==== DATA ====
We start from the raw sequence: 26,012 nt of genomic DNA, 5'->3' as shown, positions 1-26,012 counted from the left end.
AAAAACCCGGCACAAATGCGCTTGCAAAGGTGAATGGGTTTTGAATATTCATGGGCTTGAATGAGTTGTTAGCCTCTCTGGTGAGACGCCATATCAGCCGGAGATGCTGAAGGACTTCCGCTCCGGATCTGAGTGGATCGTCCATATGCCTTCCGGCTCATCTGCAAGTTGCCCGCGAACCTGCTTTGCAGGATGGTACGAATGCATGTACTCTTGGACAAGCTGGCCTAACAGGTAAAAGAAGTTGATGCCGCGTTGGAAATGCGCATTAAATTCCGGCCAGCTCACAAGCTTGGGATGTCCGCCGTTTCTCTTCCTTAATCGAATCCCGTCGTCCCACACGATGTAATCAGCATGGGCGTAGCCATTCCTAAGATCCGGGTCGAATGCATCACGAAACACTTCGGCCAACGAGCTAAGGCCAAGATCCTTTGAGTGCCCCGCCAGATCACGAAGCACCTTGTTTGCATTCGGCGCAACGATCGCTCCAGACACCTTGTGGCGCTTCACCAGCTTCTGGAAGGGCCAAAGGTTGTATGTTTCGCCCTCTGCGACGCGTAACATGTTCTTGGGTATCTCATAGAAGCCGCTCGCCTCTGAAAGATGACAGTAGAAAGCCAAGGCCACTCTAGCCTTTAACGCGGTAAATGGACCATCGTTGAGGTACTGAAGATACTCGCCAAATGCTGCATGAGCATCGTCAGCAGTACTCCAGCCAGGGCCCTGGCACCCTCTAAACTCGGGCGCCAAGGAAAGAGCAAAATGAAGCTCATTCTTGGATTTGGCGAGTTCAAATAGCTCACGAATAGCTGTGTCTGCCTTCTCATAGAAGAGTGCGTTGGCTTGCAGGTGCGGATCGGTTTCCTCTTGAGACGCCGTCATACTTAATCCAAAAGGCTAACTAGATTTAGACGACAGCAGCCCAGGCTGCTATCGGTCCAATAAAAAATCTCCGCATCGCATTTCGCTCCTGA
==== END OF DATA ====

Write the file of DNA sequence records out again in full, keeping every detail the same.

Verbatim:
We start from the raw sequence: 26,012 nt of genomic DNA, 5'->3' as shown, positions 1-26,012 counted from the left end.
AAAAACCCGGCACAAATGCGCTTGCAAAGGTGAATGGGTTTTGAATATTCATGGGCTTGAATGAGTTGTTAGCCTCTCTGGTGAGACGCCATATCAGCCGGAGATGCTGAAGGACTTCCGCTCCGGATCTGAGTGGATCGTCCATATGCCTTCCGGCTCATCTGCAAGTTGCCCGCGAACCTGCTTTGCAGGATGGTACGAATGCATGTACTCTTGGACAAGCTGGCCTAACAGGTAAAAGAAGTTGATGCCGCGTTGGAAATGCGCATTAAATTCCGGCCAGCTCACAAGCTTGGGATGTCCGCCGTTTCTCTTCCTTAATCGAATCCCGTCGTCCCACACGATGTAATCAGCATGGGCGTAGCCATTCCTAAGATCCGGGTCGAATGCATCACGAAACACTTCGGCCAACGAGCTAAGGCCAAGATCCTTTGAGTGCCCCGCCAGATCACGAAGCACCTTGTTTGCATTCGGCGCAACGATCGCTCCAGACACCTTGTGGCGCTTCACCAGCTTCTGGAAGGGCCAAAGGTTGTATGTTTCGCCCTCTGCGACGCGTAACATGTTCTTGGGTATCTCATAGAAGCCGCTCGCCTCTGAAAGATGACAGTAGAAAGCCAAGGCCACTCTAGCCTTTAACGCGGTAAATGGACCATCGTTGAGGTACTGAAGATACTCGCCAAATGCTGCATGAGCATCGTCAGCAGTACTCCAGCCAGGGCCCTGGCACCCTCTAAACTCGGGCGCCAAGGAAAGAGCAAAATGAAGCTCATTCTTGGATTTGGCGAGTTCAAATAGCTCACGAATAGCTGTGTCTGCCTTCTCATAGAAGAGTGCGTTGGCTTGCAGGTGCGGATCGGTTTCCTCTTGAGACGCCGTCATACTTAATCCAAAAGGCTAACTAGATTTAGACGACAGCAGCCCAGGCTGCTATCGGTCCAATAAAAAATCTCCGCATCGCATTTCGCTCCTGA